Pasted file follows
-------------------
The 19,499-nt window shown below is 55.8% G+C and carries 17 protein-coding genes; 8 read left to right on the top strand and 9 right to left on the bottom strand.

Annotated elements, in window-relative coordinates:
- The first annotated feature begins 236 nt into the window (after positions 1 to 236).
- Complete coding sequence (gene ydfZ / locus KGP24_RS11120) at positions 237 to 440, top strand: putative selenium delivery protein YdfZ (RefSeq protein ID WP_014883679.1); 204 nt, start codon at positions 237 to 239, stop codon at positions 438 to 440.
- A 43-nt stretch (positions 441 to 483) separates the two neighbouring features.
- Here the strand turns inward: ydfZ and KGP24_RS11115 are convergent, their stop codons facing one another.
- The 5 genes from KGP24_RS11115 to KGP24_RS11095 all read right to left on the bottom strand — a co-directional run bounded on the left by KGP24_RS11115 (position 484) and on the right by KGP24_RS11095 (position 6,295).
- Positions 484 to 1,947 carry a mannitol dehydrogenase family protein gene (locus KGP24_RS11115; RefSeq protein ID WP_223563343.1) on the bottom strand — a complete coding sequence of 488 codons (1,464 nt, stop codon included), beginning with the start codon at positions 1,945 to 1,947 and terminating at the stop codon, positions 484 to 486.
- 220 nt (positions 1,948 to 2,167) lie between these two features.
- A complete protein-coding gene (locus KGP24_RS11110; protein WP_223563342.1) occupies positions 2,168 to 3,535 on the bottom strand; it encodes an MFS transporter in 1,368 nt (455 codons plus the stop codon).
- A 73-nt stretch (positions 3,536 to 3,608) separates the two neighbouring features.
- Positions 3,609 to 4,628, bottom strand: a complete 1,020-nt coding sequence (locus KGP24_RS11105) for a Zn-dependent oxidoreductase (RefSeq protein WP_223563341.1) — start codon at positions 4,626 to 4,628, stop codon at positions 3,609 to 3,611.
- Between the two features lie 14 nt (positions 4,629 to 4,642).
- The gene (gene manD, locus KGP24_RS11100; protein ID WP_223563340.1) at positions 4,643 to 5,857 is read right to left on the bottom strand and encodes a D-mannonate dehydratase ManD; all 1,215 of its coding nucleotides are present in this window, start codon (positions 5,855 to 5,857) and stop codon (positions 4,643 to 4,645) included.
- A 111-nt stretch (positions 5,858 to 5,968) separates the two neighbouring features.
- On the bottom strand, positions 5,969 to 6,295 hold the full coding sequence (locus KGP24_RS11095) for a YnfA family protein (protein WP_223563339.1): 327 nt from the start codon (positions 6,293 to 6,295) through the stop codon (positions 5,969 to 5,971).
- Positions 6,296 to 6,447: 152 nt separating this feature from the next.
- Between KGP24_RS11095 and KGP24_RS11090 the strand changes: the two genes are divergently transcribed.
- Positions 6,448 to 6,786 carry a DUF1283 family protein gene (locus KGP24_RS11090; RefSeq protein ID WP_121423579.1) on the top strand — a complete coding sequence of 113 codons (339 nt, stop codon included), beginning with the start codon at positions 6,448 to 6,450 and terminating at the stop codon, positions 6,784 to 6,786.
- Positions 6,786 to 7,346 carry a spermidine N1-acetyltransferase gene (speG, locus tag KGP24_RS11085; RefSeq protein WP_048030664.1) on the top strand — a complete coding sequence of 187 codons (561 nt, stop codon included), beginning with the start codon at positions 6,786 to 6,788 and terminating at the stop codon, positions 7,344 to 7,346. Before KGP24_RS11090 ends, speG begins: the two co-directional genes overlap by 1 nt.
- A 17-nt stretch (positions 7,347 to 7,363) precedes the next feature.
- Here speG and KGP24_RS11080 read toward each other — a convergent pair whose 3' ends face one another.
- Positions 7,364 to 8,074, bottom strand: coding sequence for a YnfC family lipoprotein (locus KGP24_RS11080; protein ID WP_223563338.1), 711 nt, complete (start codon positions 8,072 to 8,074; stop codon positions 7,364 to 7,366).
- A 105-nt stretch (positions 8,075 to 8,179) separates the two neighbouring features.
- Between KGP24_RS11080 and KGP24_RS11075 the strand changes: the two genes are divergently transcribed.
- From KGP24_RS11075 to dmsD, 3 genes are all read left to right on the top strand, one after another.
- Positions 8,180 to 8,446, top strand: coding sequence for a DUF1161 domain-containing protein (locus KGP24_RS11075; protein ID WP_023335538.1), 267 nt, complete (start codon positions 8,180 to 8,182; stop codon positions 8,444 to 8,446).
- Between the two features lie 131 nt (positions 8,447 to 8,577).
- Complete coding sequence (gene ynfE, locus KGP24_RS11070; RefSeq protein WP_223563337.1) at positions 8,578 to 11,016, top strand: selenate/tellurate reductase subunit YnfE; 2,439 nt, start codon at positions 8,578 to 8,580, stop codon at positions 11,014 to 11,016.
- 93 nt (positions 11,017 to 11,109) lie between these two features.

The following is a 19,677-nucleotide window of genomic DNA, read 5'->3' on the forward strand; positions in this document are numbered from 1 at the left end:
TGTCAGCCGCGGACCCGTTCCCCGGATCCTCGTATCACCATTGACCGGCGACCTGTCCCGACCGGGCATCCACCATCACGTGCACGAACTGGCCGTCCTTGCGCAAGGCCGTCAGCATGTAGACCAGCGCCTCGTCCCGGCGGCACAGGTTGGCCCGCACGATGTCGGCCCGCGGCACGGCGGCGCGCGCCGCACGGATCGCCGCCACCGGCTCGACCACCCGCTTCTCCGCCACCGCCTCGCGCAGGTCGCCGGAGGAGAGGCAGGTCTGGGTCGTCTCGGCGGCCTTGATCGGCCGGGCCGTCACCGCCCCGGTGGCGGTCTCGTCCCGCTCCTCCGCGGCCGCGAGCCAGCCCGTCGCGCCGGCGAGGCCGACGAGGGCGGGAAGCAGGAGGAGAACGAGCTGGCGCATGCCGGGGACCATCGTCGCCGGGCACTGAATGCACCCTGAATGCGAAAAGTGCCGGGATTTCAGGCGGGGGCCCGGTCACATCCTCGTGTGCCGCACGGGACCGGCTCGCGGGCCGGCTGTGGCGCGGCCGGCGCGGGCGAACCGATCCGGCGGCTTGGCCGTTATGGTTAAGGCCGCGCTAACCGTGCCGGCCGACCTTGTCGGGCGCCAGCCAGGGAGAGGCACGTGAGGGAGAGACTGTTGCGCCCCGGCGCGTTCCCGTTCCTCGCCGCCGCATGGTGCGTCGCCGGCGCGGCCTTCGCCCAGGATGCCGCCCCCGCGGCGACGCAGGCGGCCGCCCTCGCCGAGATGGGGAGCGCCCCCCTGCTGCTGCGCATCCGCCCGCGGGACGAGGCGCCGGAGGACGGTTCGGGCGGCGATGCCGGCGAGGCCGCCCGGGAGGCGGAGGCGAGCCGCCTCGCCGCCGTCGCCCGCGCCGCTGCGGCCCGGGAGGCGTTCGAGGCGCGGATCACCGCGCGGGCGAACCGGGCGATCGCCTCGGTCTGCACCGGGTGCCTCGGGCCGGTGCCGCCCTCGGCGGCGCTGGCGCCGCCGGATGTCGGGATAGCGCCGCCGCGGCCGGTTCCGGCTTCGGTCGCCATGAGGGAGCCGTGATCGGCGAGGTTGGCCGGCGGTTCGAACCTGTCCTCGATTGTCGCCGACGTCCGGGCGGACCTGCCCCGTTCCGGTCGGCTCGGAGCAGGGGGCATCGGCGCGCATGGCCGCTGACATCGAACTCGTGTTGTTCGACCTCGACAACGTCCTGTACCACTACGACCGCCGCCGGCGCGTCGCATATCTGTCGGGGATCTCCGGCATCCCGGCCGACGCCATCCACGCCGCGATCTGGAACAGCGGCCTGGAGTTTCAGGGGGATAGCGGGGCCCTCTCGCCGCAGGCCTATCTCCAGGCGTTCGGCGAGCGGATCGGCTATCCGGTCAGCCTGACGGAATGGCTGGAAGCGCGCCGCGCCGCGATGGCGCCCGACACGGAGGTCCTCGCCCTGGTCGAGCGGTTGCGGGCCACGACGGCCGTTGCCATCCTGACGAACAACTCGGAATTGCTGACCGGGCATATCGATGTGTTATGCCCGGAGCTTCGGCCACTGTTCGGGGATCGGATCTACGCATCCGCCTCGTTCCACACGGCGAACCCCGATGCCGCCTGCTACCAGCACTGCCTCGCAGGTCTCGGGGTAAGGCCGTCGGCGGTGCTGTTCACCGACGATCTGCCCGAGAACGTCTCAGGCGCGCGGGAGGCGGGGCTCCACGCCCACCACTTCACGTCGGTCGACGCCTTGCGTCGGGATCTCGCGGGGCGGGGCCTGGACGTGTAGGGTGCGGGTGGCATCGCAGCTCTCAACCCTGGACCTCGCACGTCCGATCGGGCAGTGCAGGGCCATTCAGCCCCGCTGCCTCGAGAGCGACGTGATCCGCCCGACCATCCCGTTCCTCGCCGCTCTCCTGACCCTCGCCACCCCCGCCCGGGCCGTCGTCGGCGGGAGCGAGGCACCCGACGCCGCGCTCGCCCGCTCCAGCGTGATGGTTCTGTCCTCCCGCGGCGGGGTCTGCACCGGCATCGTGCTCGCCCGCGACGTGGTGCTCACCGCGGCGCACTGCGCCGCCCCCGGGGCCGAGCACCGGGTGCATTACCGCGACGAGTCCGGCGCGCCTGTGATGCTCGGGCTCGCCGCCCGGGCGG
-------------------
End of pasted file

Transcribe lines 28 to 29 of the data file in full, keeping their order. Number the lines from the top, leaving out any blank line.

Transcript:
- Between the two features lie 131 nt (positions 8,447 to 8,577).
- Complete coding sequence (gene ynfE, locus KGP24_RS11070; RefSeq protein WP_223563337.1) at positions 8,578 to 11,016, top strand: selenate/tellurate reductase subunit YnfE; 2,439 nt, start codon at positions 8,578 to 8,580, stop codon at positions 11,014 to 11,016.